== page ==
Andes water scarcity: Impact of population growth
July 20, 2012 08:42 AM - kramsayer, American Geophysical Union

As the Earth's surface warms, climate models predict that the amount of fresh water for human consumption will likely decrease in parts of the globe. While that prospect looms for many cities around the world, a new study finds a more imminent threat to water supplies of cities in the tropical Andes, such as Lima, Peru and Quito, Ecuador.

Uninformed Generation X are unconcerned about climate change
July 19, 2012 08:50 AM - ClickGreen Staff, ClickGreen

As the United States suffers a summer of record-shattering heat and the UK experiences record summer rainfall, a University of Michigan report finds that Generation X is lukewarm about climate change - uninformed about the causes and unconcerned about the potential dangers.

Natural Gas?
July 18, 2012 09:58 AM - Andy Soos, ENN

A debate has raged for years as to whether natural gas is better or worse overall than coal and oil from a global warming perspective. The back-and-forth findings have been due to length of the studied time, the details of natural gas extraction, and the electricity-generating efficiency of various fuels. A new study from Cornell addresses this question by comparing the reduction of greenhouse warming that would result from substituting gas for coal and some oil to the reduction which could be achieved by instead substituting zero carbon energy sources. It was shown that substitution of natural gas reduces global warming by 40% of that which could be attained by the substitution of zero carbon energy sources. the study does not consider secondary considerations, such as economic, political, or other environmental concerns and focuses instead on global warming only.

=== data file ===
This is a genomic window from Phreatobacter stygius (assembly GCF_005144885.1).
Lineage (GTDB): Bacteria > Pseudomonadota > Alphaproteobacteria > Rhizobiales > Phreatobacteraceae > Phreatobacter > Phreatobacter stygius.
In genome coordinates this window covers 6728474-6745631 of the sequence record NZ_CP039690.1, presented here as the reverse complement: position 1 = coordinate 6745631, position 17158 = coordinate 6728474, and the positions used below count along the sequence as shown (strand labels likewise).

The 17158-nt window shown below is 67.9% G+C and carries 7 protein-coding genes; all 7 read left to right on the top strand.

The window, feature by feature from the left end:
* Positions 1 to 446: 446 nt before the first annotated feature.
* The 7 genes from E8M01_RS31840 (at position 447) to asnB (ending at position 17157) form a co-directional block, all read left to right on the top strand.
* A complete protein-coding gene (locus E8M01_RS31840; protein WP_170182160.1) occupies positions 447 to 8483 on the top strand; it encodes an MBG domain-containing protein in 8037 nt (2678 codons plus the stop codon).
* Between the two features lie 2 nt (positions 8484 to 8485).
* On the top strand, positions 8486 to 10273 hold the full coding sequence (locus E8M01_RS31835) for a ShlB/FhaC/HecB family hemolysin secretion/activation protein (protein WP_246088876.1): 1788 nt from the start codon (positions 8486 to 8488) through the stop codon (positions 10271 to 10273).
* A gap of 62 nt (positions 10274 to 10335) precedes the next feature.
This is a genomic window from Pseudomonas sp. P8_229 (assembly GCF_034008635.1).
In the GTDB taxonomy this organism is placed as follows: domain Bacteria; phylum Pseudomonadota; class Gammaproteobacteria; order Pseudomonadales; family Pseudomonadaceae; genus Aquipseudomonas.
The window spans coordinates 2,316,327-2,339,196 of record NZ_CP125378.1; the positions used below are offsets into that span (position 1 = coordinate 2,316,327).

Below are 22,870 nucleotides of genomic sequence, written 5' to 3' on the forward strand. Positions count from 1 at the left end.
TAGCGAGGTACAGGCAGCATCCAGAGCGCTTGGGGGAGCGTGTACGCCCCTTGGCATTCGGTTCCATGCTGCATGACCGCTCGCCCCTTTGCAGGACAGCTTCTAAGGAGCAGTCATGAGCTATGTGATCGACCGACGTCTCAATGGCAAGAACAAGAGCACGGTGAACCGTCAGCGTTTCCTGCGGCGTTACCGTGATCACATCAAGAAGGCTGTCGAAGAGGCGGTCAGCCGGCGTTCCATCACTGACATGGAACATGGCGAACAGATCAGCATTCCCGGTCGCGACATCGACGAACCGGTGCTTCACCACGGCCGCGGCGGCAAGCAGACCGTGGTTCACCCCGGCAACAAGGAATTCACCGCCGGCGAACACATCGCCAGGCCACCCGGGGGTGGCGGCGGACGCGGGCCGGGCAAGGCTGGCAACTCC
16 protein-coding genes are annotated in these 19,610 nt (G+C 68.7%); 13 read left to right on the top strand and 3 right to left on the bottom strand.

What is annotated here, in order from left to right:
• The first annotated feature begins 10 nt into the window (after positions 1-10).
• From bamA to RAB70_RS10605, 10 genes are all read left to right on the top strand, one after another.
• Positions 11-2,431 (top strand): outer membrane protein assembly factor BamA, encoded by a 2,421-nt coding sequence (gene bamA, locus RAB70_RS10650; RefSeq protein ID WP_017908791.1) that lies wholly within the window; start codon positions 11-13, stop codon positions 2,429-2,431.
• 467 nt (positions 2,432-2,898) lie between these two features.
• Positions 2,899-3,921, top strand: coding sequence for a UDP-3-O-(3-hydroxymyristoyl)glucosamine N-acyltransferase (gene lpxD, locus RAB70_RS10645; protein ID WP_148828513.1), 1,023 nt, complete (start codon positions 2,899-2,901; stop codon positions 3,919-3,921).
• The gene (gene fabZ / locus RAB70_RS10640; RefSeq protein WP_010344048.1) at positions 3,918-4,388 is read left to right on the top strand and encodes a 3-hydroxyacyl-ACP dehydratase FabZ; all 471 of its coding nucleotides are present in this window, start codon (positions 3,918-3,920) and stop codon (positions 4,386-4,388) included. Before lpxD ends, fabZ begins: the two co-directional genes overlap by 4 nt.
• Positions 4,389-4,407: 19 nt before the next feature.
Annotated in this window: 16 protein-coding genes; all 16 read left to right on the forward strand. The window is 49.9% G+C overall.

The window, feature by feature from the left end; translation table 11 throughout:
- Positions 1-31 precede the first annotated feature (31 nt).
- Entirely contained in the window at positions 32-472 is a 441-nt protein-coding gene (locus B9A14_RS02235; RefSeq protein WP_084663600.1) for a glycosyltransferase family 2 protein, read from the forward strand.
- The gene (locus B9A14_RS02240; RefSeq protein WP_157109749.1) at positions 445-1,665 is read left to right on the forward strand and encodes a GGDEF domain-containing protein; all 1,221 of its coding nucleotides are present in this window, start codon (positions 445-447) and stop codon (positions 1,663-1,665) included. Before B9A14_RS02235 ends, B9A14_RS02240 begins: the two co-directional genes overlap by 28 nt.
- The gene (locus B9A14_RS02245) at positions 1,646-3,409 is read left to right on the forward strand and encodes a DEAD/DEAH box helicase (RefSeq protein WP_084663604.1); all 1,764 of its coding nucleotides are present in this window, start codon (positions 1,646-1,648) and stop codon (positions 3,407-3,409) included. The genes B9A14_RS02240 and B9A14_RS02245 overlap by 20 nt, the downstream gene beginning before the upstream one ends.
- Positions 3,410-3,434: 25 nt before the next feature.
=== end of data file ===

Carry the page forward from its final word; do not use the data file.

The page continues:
Rural dwellers must adapt to climate change, says workshop
July 16, 2012 04:21 PM - Théodore Kouadi, SciDevNet

Researchers in Côte d'Ivoire have called for villagers across the region to be made aware of the negative effects of climate change and encouraged to pursue adaptation measures. The calls came at a workshop held at the Regional Unit of Higher Education of Korhogo, in the north of the country earlier this year (18 May), at which researchers presented recent work on the impacts of climate change in the region.

Bill Clinton on Managing Scarce Resources
July 16, 2012 10:34 AM - Roger Greenway, ENN

Oxford University held its Re|Source forum recently, and former US President Bill Clinton addressed the group on the subject of scarce resources and how to manage their development and use in a way that is fair and equitable. The most important decision of the 21st century is whether the human race can learn to share its scarce natural resources for the common good, President Bill Clinton told delegates at Re|Source 2012 during a two-day forum at the University of Oxford. Clinton said: 'The only strategy that makes sense is the one that says we are going to share the world with other human beings and we will share its natural resources.' This, he said, 'is the fundamental decision of the 21st century.' This is an important issue, and the extent to which it can be fairly managed will make an enormous difference to us all.